Monday, July 30, 2007

Grijalva Should Apologize For Nothing

My ears perked up when I read this over at Arizona Congress Watch
Until now, members have not revealed earmark requests, usually waiting until funding was approved to disclose "winning" projects. Before the July 4 recess, Grijalva told Giffords and other Arizona colleagues that he had no plans to change that.

But on July 5, Grijalva released his complete list. On his Web site, he posted a list of 42 projects for which he is seeking $327 million.

Giffords immediately was asked for her list, and she demurred. After a spate of negative newspaper articles and accusations of secrecy, she posted her list on her Web site a week later. The impression was that she was forced to do something she didn't want to do.

Grijalva said he made a mistake. He didn't intend to release his earmark requests, but was repeatedly asked about them during meetings around his district. So "I changed my mind," he said this week.

Grijalva said Giffords told him she wished she had known he was going to release his list. "I apologized to her," Grijalva said. "I accept that. I got criticism from all my Democratic colleagues."

Why is Raúl apologizing to a novice on the Hill for something that, I'm sure, has widespread support among the people? Earmarks, while sometimes ridiculous, can be extremely beneficial methods of support that remind districts that the federal government is still concerned with the machinations of local communities. But, really, that's beside the point. Here's the real one:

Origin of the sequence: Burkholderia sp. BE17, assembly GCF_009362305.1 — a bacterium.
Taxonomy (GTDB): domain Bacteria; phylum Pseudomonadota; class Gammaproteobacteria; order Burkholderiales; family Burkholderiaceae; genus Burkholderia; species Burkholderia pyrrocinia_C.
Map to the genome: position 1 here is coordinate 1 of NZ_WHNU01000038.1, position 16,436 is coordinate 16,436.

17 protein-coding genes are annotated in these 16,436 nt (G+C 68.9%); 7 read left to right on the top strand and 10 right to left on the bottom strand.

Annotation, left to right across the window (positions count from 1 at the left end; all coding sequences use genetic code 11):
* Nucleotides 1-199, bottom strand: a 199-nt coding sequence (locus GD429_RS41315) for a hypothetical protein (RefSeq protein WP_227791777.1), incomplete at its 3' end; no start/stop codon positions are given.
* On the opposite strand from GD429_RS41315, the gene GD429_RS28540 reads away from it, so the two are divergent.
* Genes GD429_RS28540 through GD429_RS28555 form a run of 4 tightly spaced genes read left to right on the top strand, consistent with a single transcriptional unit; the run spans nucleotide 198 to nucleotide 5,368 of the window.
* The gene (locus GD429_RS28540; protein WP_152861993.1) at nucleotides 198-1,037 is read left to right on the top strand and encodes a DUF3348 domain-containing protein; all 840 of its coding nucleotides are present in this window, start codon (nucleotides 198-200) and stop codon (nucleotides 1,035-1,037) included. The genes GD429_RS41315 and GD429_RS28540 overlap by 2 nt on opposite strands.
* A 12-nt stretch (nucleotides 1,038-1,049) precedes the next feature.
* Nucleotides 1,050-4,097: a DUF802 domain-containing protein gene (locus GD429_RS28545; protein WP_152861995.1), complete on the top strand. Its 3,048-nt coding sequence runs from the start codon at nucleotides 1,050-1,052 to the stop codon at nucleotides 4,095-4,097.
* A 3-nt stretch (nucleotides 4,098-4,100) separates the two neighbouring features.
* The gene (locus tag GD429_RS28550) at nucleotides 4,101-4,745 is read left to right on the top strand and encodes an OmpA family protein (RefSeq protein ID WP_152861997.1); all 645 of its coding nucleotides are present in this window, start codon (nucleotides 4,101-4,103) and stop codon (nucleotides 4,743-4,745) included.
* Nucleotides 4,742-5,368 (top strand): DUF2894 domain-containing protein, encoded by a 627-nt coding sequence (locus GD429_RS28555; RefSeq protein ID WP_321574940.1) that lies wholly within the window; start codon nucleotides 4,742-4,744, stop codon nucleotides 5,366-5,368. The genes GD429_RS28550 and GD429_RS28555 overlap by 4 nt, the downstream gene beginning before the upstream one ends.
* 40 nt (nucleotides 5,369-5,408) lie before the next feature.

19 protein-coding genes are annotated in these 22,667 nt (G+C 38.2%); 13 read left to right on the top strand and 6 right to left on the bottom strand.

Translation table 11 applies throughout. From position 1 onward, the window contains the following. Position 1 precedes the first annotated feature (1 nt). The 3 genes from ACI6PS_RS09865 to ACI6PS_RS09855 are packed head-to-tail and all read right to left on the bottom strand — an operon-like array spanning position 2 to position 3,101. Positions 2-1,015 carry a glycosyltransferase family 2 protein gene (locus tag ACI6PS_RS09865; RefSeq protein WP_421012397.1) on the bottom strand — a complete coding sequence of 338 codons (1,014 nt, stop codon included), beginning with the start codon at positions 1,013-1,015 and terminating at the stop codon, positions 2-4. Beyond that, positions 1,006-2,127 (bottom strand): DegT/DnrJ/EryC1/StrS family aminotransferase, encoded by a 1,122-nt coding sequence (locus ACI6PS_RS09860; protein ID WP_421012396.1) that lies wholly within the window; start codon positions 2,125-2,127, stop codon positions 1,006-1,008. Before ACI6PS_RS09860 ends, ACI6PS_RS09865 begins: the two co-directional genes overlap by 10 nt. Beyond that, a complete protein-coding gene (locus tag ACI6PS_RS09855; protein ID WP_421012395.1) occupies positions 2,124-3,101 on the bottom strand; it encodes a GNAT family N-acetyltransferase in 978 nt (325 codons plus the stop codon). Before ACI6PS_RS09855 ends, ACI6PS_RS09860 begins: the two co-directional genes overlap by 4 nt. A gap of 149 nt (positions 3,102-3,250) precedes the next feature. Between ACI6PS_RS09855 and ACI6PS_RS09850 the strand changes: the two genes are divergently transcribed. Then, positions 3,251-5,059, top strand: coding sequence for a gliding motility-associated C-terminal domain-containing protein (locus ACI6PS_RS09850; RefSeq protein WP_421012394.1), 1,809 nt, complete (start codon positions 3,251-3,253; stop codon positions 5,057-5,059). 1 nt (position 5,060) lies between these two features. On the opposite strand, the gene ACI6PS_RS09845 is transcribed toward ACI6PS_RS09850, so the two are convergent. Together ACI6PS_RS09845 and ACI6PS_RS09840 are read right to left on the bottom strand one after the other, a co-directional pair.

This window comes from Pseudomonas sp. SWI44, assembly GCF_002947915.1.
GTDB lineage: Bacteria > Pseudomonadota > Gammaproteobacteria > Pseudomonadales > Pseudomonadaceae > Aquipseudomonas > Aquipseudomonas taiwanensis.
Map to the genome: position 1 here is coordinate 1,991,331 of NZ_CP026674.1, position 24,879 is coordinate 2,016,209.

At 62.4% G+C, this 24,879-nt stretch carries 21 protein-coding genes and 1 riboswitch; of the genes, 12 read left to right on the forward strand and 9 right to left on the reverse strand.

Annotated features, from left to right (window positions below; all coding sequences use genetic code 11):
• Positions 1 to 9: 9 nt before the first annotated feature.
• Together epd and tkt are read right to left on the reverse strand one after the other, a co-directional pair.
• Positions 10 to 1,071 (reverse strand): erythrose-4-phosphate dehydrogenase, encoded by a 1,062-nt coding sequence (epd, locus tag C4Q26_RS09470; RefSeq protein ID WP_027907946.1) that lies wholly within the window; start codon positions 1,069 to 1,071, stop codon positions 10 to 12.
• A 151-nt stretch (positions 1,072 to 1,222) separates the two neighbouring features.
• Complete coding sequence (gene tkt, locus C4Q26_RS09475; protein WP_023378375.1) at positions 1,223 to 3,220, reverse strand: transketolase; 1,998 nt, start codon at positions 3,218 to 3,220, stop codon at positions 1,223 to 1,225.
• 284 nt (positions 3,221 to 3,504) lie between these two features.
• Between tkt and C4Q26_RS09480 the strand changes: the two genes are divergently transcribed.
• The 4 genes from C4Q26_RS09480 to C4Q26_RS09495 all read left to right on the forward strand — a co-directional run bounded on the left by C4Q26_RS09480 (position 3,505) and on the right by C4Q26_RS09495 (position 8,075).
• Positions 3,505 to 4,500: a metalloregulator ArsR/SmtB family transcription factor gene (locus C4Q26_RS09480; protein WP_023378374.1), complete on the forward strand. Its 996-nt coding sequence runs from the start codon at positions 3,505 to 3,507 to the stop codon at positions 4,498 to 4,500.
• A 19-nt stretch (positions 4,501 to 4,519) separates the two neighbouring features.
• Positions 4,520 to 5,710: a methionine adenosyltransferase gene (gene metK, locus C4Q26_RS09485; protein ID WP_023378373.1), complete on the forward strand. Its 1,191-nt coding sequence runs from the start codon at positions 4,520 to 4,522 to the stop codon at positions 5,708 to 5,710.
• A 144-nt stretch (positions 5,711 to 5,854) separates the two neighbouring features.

Taxpayers fund the government.

I know that's a shocking revelation. I'll give you a few seconds to allow you to catch your breath (especially if any Congressional staffers happen to stumble into this online cantina). Bottom line is: It is our right to know how the government spends or wastes the revenue that is collected from our pockets everyday.

I find it highly amusing that Grijalva, who decided to release his list of earmarks after speaking to constituents, took flak from within his own Majority party for forcing their hand on transparency. It is one of those rare moments of public nudity where the populace can gawk in horror at the exposure of the entire political system that flaunts itself on the stage due to the pimping efforts of the Corporate Bosses.

Republicans and Democrats look the same when they're in the buff, that's why legislation to make the system more transparent and therefore, accountable to public scrutiny, have been thwarted or slowed-down since the mantle of power (supposedly) switched hands last November.

Gabrielle Giffords has only been a Congresswoman for a few months - it's unsettling that she is learning the ropes that would better serve this country if they were bisected with a machete. She should be gladly receiving advice from Raúl, not apologies.

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